Collections are excluded from the definition of capital assets and are therefore not required to be capitalized and amortized. However, certain disclosures are required: a description of the collection; the accounting policies used; details of any significant changes to the collection in the year; the amount spend on collections during the year; and the amount and subsequent use of any proceeds received from the sale of items in the collection during the year.

Organizations which have not previously capitalized and amortized their capital assets should begin the process of assembling the necessary information. The availability of accounting records will determine the amount of effort required. In addition, consideration must be given to the current information system capabilities in view of the new recommendations.

Reporting Controlled and Related Entities

The recommendations provide guidance on how a not-for-profit organization should account for, and report, relationships with other not-for-profit organizations and for-profit entities.

The recommendations describe three different types of relationships between not-for-profit operations. The first two, control and significant influence, are consistent with the definitions used in the profit sector. Control is defined as the continuing power to determine the strategic operating, investing and financing policies of an entity without the co-operation of others. Significant influence is defined as the ability to affect the strategic operating, investing and financing policies of an entity. The general presumption is that control exists where a not-for-profit organization has the right to appoint the majority of the voting members of the other organization’s board of directors. In the absence of this right, there may be other indicators of control such as provisions in the other organization’s bylaws that cannot be changed without the reporting organization’s consent and that limit the other organization to activities that provide future economic benefits to the reporting organization.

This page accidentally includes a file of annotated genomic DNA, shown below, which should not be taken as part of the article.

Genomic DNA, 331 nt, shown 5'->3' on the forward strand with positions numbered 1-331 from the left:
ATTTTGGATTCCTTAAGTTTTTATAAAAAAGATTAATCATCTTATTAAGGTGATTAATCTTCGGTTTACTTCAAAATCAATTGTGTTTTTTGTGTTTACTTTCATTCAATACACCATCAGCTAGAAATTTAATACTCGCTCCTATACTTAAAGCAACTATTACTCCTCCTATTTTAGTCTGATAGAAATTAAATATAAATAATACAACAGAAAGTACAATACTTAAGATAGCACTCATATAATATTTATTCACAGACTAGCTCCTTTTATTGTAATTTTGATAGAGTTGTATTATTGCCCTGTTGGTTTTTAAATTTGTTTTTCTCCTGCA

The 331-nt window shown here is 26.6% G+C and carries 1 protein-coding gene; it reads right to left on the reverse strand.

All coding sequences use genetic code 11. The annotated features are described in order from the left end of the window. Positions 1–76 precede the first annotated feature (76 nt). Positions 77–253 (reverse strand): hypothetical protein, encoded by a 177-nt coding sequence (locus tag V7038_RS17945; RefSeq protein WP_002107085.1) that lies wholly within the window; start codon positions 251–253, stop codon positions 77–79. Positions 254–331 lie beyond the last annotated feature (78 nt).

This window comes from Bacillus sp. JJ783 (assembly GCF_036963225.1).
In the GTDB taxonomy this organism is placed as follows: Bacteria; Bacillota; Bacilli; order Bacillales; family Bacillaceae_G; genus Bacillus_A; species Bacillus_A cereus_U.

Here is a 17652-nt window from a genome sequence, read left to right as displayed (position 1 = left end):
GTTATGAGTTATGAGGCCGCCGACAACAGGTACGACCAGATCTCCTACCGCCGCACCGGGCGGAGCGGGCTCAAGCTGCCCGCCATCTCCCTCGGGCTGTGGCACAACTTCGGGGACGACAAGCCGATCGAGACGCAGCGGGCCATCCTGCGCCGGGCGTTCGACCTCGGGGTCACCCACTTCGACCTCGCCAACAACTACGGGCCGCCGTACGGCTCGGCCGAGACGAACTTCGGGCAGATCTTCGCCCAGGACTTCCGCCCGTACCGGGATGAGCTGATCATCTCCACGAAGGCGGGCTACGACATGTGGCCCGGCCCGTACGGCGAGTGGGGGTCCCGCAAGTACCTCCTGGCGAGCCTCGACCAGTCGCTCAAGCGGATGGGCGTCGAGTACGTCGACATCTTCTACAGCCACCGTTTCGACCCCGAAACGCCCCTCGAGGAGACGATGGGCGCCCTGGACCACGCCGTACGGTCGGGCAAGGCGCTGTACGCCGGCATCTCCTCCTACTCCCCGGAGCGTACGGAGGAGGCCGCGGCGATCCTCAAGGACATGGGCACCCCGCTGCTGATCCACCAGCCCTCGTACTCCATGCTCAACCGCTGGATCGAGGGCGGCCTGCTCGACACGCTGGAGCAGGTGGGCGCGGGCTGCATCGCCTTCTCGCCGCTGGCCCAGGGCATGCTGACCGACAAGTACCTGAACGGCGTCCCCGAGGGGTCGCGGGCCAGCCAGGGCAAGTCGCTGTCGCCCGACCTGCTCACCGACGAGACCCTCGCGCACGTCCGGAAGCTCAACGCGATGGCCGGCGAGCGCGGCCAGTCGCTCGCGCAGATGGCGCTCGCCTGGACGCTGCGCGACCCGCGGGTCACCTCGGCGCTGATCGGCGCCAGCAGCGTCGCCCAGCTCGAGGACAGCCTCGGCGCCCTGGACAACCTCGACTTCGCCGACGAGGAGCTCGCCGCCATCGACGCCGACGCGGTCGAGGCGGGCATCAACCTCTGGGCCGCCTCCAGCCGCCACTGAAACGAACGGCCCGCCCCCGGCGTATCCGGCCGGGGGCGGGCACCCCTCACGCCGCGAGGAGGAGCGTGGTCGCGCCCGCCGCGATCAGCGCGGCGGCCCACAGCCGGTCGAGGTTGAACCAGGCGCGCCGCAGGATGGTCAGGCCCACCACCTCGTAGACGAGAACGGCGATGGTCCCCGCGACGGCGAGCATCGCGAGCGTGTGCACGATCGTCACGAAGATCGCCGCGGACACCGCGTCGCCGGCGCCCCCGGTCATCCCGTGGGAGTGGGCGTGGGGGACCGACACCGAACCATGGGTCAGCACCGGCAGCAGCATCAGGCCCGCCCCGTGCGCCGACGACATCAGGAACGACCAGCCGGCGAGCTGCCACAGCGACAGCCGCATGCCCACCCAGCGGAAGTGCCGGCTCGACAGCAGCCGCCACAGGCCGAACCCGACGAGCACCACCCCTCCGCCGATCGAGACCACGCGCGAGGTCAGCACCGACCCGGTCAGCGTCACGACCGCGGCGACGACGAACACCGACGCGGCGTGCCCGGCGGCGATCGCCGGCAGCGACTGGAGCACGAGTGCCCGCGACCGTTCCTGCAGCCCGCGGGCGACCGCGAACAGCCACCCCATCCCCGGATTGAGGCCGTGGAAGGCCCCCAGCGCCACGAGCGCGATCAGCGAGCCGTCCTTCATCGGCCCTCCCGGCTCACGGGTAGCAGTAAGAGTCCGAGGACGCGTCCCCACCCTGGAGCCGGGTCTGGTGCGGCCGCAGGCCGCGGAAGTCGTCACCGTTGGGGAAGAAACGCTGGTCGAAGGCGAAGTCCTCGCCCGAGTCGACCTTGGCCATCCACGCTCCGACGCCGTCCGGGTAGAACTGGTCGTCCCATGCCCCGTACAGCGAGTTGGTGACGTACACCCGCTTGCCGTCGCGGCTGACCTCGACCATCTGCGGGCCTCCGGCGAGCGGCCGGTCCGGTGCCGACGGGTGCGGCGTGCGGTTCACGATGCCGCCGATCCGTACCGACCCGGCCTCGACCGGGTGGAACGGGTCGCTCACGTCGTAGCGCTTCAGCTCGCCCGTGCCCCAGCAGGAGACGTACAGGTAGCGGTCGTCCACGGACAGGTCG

Organizations have a choice in accounting for controlled not-for-profit organizations. They may either present consolidated financial statements that include all controlled not-for-profit organizations, or provide information in the notes to the financial statements about the controlled entities’ assets, liabilities, revenues, expenses and cash flows and details of any restrictions on the resources of the controlled organization. Similar recommendations exist for organizations that are able to exercise significant influence over another not-for-profit organization. ·